I struggled with how to start this topic – so let’s start with a little reported fact: Brooke Shields is intellectually gifted with a reported IQ around 150. When her modelling and acting career slumped she went to university, to Princeton, where she did honours in French literature. When you look at her photos, the X factor is a keen intelligence glaring back. This is an important point.

What is the difference between being pretty, beautiful, playfully sexy or overtly sexual? These are all attributes of Aphrodite.  Legend suggests that Aphrodite’s power lies in her mirror, in her ability to create an illusion. The problem is that a life lived in an illusion is a trap. And too many women fall into that trap, a fate that befell both Brooke Shields and her French counterpart, Eva Ionesco.

Brooke was a child model who transgressed the boundary between pretty and sexual. To many she is a victim of exploitation. When she was 10 she posed in series of erotic photos for NY photographer Gary Gross.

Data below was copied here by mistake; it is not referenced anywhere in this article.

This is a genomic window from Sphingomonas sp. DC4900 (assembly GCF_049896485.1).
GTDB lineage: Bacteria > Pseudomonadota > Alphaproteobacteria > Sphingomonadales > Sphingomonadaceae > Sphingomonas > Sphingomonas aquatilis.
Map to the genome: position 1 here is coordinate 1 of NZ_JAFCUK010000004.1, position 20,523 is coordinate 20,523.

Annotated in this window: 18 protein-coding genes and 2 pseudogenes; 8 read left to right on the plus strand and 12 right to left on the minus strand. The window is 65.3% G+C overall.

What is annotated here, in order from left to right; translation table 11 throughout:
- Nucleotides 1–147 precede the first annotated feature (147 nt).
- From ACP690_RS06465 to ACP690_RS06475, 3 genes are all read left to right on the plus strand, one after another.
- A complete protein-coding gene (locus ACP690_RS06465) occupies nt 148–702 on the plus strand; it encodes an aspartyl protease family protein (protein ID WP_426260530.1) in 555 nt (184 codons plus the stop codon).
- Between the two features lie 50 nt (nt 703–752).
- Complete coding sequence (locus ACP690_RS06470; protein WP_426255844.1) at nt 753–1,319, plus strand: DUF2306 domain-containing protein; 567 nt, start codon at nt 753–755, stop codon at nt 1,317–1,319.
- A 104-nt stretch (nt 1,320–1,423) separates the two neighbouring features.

These images were the subject of a court case when Brooke and her mother attempted to stop their publication. The court upheld the contractual rights of the photographer, adding that they did not breach the child pornography laws. The above image is a detail of a full body shot later turned into a work called ‘Spiritual America’ by Richard Prince, which was the subject of a child porn controversy when it was shown at the Tate Modern. What is interesting to note is that an older Brooke repeated the pose for Prince’s ‘Spiritual America 2’, this time wearing a bikini, clearly suggesting that she approved of the first version.

A few years later Brooke again posed nude, this time playing a child prostitute in Louis Malle’s 1978 film, Pretty Baby. The film again created controversy and some scenes of Brooke’s full frontal nudity were cut. The film tells the story of a famous New Orleans brothel at a time when child prostitution was legal (at the time the age of consent throughout America was very low – 7 in Delaware). Brooke’s character is rescued when a photographer, based on the real-life EJ Bellocq, marries her (again legal at the time).

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